Legal fights aside, head of fed racing authority calls for unity

Legal fights aside, head of fed racing authority calls for unity
Photo: Ed DeRosa

Tucson, Ariz.

The Hatfields and the McCoys. The Sharks and the Jets. Horsemen and HISA.

These are some of the more famous feuds in American history, but Horseracing Integrity and Safety Authority chief executive officer Lisa Lazarus does not want it to be that way.

“We should be like family,” Lazarus said Tuesday during the University of Arizona’s Global Symposium on Racing. “Let’s fight like hell behind closed doors but speak publicly in one voice.”

RELATED: Senate may try to fix contentious creation of HISA.

A collective of 12 horsemen groups scored a victory in the current HISA rivalry last month when the Fifth Circuit Court of Appeals struck down HISA’s current setup as unconstitutional. The Sixth Circuit will address a similar appeal Wednesday, but Lazarus avoided discussing the legal conflict.

“That’s for the lawyers to argue,” Lazarus said after her prepared comments. “We believe in the constitutionality of HISA, but my message today was about coming together.”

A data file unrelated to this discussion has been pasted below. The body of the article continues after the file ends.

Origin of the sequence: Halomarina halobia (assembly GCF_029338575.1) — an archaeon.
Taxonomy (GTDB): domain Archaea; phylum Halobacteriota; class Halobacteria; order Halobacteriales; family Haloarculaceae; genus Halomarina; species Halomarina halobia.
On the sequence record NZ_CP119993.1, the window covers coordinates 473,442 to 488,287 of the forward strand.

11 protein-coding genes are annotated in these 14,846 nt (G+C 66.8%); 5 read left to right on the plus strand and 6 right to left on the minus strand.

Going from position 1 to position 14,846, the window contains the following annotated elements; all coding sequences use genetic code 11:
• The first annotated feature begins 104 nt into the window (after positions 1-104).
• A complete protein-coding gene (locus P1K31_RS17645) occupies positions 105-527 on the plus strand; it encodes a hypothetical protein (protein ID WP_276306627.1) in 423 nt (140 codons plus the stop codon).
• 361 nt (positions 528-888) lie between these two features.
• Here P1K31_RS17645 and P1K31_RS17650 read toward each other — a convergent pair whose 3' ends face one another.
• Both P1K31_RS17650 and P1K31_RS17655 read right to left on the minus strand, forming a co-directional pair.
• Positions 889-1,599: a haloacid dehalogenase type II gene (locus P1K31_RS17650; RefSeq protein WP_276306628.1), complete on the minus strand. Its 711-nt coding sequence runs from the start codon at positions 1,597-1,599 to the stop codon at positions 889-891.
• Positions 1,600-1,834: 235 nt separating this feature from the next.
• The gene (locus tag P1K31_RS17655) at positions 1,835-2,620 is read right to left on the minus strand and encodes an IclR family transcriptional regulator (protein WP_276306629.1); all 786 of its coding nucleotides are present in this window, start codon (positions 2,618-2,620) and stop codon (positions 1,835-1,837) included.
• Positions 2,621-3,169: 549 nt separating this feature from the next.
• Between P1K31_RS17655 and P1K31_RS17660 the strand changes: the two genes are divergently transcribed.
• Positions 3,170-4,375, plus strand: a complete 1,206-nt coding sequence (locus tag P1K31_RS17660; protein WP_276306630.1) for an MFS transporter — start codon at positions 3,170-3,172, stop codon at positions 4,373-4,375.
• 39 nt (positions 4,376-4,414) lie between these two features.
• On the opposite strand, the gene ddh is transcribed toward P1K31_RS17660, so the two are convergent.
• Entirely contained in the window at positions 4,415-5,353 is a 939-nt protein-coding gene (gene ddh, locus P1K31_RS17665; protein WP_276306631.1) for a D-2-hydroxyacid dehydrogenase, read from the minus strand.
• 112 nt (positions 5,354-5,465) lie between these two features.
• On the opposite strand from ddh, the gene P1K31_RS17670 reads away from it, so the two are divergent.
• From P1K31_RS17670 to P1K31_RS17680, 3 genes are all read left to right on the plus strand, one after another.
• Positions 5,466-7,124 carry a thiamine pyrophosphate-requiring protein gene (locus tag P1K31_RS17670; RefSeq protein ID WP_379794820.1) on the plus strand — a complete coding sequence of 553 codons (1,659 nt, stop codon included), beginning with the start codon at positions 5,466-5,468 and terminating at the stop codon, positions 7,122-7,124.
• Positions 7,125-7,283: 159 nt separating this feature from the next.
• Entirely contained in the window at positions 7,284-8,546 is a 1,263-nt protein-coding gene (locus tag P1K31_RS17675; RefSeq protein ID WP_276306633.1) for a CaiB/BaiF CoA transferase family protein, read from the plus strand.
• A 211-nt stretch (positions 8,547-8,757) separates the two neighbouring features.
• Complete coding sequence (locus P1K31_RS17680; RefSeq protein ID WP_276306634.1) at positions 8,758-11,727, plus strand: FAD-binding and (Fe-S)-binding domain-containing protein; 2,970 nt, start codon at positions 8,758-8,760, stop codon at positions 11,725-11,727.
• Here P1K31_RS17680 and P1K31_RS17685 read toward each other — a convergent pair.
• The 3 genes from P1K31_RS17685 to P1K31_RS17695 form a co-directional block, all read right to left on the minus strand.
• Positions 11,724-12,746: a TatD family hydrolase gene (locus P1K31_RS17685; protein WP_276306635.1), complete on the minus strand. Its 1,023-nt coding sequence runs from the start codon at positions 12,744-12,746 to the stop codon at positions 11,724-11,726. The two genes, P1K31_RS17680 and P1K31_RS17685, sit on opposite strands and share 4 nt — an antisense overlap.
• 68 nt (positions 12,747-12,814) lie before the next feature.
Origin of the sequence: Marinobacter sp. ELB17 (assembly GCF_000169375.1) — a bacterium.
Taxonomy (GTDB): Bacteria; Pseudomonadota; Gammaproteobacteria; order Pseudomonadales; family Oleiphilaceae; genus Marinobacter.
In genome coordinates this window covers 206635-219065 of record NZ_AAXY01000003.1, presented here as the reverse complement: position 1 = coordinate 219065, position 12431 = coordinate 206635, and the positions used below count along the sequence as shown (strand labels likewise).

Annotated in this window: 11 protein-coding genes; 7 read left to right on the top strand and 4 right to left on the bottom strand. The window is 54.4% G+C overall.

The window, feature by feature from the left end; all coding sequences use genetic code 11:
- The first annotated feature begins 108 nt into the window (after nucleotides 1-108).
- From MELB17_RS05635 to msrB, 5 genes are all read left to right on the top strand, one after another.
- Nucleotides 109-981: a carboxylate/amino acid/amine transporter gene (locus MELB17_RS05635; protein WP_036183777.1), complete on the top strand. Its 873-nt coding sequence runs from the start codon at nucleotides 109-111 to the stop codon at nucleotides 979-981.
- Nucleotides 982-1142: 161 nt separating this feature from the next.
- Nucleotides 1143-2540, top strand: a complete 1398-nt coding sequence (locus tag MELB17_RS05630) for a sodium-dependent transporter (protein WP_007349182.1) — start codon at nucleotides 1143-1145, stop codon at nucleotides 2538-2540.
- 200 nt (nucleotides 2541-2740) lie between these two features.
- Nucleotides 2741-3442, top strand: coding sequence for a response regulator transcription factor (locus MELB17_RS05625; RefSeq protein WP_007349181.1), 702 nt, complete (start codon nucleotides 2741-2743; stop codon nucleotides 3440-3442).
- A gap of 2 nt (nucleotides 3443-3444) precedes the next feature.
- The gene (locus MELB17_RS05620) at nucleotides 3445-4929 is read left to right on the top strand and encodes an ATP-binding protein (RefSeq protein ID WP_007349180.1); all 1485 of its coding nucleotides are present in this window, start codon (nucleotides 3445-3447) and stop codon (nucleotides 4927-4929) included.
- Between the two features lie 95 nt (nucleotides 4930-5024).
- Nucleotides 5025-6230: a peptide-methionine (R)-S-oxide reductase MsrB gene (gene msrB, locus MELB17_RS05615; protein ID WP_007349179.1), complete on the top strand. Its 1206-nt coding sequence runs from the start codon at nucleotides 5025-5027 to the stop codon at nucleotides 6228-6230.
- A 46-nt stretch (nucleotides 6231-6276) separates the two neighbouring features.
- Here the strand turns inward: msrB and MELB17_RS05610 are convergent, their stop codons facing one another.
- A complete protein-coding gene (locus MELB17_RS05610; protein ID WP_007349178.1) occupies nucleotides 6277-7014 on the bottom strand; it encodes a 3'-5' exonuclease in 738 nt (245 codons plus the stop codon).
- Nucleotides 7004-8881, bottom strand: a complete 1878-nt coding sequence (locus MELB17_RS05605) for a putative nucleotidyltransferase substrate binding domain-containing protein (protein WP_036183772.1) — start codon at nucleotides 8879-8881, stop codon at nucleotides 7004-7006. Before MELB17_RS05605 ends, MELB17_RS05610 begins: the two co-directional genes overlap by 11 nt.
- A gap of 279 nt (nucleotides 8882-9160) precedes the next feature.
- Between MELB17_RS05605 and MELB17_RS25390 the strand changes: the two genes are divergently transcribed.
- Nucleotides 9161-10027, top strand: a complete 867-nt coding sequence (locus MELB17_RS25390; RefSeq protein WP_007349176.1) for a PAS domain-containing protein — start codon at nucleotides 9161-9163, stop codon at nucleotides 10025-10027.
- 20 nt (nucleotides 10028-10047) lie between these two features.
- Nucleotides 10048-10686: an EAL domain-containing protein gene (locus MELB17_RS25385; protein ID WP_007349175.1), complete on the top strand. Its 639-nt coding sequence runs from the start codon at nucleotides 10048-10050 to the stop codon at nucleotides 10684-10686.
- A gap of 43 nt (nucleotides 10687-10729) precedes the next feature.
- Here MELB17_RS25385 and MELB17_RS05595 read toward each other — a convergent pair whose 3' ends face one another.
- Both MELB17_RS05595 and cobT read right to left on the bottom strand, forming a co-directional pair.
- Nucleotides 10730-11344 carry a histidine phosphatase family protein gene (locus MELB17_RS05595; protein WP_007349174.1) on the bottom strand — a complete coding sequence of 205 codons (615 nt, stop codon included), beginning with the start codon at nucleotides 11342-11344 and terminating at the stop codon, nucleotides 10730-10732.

Those prepared comments included the top 10 things Lazarus has learned about horse racing in her time as HISA CEO. One subtle shift appeared to be an increased focus on jockey safety.

“When outlining HISA’s 2023 outlook, jockey safety is a priority alongside horse safety,” Lazarus said. “We have an obligation to protect all of our athletes.”

Lazarus and her staff have a conference room at the symposium and invited all attendees to discuss any issues, problems, suggestions, etc. they may have.

“I love when people tell me they hate a rule,” Lazarus said. “That means they’re engaging. They’re talking about racing. They want us to be better. I welcome those voices.”

The end goal, though, Lazarus emphasized multiple times had to be a unified front with HISA and the organization to deliver it.

“Everyone wants to be competing using the same rules and the same regulations, and they want to be confident that they’re competing fairly,” Lazarus said. “This is essential.

“If racing wants one national regulator, it can only be achieved by federal law, because compacts and voluntary agreements do not work and would leave us with a tiered, non-uniform system.”

Lazarus concluded with a plea to recognize there were serious questions surrounding racing’s social license to operate. 

“This is our moment, and it’s unlikely to ever replicate itself,” she said. “HISA’s guiding principles are collaboration, accountability, transparency and unity, but the most important for me is unity. I’m asking all of you that if we do anything, we need to unite.”

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